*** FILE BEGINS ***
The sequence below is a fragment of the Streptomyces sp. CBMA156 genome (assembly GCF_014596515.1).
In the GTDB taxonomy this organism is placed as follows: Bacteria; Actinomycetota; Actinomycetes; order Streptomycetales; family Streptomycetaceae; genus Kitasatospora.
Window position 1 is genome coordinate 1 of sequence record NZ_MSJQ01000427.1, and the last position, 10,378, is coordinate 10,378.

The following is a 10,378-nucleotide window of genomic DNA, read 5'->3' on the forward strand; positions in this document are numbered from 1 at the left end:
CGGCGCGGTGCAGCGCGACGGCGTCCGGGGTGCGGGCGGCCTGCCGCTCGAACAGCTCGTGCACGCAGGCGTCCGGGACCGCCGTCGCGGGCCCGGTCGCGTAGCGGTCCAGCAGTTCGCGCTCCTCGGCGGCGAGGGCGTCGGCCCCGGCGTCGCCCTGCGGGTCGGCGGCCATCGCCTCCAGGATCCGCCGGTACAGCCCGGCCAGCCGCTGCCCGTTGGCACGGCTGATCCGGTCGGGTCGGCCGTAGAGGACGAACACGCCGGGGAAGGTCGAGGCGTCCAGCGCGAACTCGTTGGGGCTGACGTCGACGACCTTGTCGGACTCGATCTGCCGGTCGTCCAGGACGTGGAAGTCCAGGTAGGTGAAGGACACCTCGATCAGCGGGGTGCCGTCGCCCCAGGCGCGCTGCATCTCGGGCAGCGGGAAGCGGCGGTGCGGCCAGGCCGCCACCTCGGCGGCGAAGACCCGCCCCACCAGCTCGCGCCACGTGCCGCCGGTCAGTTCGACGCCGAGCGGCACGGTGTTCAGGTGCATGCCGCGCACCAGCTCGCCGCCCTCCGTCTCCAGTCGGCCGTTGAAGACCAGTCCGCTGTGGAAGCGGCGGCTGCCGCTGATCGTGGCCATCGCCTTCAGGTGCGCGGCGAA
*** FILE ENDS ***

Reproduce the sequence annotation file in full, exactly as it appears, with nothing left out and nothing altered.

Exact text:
The sequence below is a fragment of the Streptomyces sp. CBMA156 genome (assembly GCF_014596515.1).
In the GTDB taxonomy this organism is placed as follows: Bacteria; Actinomycetota; Actinomycetes; order Streptomycetales; family Streptomycetaceae; genus Kitasatospora.
Window position 1 is genome coordinate 1 of sequence record NZ_MSJQ01000427.1, and the last position, 10,378, is coordinate 10,378.

The following is a 10,378-nucleotide window of genomic DNA, read 5'->3' on the forward strand; positions in this document are numbered from 1 at the left end:
CGGCGCGGTGCAGCGCGACGGCGTCCGGGGTGCGGGCGGCCTGCCGCTCGAACAGCTCGTGCACGCAGGCGTCCGGGACCGCCGTCGCGGGCCCGGTCGCGTAGCGGTCCAGCAGTTCGCGCTCCTCGGCGGCGAGGGCGTCGGCCCCGGCGTCGCCCTGCGGGTCGGCGGCCATCGCCTCCAGGATCCGCCGGTACAGCCCGGCCAGCCGCTGCCCGTTGGCACGGCTGATCCGGTCGGGTCGGCCGTAGAGGACGAACACGCCGGGGAAGGTCGAGGCGTCCAGCGCGAACTCGTTGGGGCTGACGTCGACGACCTTGTCGGACTCGATCTGCCGGTCGTCCAGGACGTGGAAGTCCAGGTAGGTGAAGGACACCTCGATCAGCGGGGTGCCGTCGCCCCAGGCGCGCTGCATCTCGGGCAGCGGGAAGCGGCGGTGCGGCCAGGCCGCCACCTCGGCGGCGAAGACCCGCCCCACCAGCTCGCGCCACGTGCCGCCGGTCAGTTCGACGCCGAGCGGCACGGTGTTCAGGTGCATGCCGCGCACCAGCTCGCCGCCCTCCGTCTCCAGTCGGCCGTTGAAGACCAGTCCGCTGTGGAAGCGGCGGCTGCCGCTGATCGTGGCCATCGCCTTCAGGTGCGCGGCGAA